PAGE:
The American Bankers Association (ABA) has told US Congress that clearer anti-money laundering guidance is necessary to help bankers assess the risk of money services businesses and determine whether or not to maintain them as clients. In his testimony before the Senate Banking, Housing and Urban Affairs Committee, John Byrne, director of the ABA Center for Regulatory Compliance, testified that the lack of clear guidance has unintentionally caused many banks to sever relationships with money services businesses (MSB) and close their accounts. Bank regulators and examiners labelled these businesses as “high risk,” yet provided little advice on what determines a “good” versus a “bad” MSB. “The current state of confusion must end,” said Byrne. “The industry certainly understands and appreciates the need to analyze the levels of risk involved with maintaining MSB relationships. The problem, however, is how much analysis is sufficient.” Byrne praised the recent announcement that such guidance is forthcoming and mentioned a need for joint industry/government training of bankers and examiners when it is released.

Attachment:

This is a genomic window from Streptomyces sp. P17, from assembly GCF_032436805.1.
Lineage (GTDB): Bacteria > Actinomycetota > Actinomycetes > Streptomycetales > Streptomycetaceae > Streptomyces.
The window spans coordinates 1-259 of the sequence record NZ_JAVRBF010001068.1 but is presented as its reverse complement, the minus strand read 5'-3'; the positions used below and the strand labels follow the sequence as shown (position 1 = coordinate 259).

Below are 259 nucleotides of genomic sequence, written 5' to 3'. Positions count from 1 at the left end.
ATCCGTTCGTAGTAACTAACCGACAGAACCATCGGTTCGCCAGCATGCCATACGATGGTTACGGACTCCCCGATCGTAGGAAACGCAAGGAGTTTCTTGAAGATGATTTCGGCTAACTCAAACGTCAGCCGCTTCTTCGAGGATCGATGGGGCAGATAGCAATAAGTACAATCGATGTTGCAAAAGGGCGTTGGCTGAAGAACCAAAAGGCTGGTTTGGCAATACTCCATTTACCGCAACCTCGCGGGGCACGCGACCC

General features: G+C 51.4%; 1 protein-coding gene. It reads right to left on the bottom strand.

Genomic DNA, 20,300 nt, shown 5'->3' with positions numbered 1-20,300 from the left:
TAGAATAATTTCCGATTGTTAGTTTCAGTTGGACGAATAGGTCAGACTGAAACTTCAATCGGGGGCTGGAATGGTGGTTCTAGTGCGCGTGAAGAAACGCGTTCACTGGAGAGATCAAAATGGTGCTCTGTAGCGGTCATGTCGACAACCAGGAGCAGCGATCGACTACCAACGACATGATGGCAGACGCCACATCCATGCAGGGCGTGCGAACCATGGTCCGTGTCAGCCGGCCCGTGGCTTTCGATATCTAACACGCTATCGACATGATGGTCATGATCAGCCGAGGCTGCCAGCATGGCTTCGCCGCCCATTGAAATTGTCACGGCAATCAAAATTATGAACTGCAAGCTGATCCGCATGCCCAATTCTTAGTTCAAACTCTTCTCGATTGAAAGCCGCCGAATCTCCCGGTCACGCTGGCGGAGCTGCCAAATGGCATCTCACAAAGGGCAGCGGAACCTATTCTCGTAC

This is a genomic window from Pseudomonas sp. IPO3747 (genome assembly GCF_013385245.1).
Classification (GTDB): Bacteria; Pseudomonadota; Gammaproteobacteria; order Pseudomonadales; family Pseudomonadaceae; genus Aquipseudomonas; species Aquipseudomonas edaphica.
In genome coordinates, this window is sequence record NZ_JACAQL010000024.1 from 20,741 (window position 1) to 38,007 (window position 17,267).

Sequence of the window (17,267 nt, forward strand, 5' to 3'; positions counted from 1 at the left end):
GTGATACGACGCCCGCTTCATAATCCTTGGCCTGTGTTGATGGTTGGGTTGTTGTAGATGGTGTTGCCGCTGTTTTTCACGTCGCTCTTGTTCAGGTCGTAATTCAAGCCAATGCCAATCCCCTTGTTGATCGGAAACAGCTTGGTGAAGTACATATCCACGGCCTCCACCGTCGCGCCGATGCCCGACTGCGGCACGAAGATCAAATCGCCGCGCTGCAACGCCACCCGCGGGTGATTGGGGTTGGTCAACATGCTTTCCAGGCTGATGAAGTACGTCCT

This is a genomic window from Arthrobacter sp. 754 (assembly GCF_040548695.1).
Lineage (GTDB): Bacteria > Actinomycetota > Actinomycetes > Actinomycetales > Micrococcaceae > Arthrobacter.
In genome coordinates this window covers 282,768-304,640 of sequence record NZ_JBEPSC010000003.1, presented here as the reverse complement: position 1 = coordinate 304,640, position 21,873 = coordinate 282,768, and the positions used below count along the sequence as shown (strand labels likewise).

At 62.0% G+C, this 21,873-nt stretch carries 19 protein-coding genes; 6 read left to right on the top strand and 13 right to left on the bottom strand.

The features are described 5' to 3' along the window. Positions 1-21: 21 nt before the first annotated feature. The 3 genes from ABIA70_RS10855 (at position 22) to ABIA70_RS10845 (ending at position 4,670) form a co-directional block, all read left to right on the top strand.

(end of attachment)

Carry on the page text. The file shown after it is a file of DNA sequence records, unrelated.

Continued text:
A report by broking group Marsh examines the repercussions from the administration of the South Korean company, which filed for bankruptcy protection at the end of August.
Global research by C2FO suggests that smaller businesses are less concerned with the repercussions of Brexit and the upcoming US presidential election.
A squeeze on skilled talent means it now takes an average of seven weeks to fill open permanent roles in finance in the UK according to new research from financial services recruitment firm Robert Half.
Early-stage merger and acquisition deals in Asia-Pacific show nearly 10% year-on-year growth in recent months.